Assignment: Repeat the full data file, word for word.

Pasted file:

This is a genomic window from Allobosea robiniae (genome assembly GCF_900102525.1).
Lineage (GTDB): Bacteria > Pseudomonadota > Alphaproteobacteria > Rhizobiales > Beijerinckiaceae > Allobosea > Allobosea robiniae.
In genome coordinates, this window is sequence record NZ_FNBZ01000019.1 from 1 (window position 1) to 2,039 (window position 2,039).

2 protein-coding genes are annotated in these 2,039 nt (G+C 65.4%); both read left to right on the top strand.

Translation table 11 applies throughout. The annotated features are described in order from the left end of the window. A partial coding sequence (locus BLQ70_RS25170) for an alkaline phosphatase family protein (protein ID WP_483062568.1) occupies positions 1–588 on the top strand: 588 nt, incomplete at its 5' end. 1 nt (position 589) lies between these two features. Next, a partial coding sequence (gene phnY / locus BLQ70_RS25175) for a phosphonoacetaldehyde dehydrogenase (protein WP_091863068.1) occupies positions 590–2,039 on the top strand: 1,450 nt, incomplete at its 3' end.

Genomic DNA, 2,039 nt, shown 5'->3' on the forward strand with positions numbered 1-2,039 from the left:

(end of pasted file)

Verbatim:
This is a genomic window from Allobosea robiniae (genome assembly GCF_900102525.1).
Lineage (GTDB): Bacteria > Pseudomonadota > Alphaproteobacteria > Rhizobiales > Beijerinckiaceae > Allobosea > Allobosea robiniae.
In genome coordinates, this window is sequence record NZ_FNBZ01000019.1 from 1 (window position 1) to 2,039 (window position 2,039).

2 protein-coding genes are annotated in these 2,039 nt (G+C 65.4%); both read left to right on the top strand.

Translation table 11 applies throughout. The annotated features are described in order from the left end of the window. A partial coding sequence (locus BLQ70_RS25170) for an alkaline phosphatase family protein (protein ID WP_483062568.1) occupies positions 1–588 on the top strand: 588 nt, incomplete at its 5' end. 1 nt (position 589) lies between these two features. Next, a partial coding sequence (gene phnY / locus BLQ70_RS25175) for a phosphonoacetaldehyde dehydrogenase (protein WP_091863068.1) occupies positions 590–2,039 on the top strand: 1,450 nt, incomplete at its 3' end.

Genomic DNA, 2,039 nt, shown 5'->3' on the forward strand with positions numbered 1-2,039 from the left: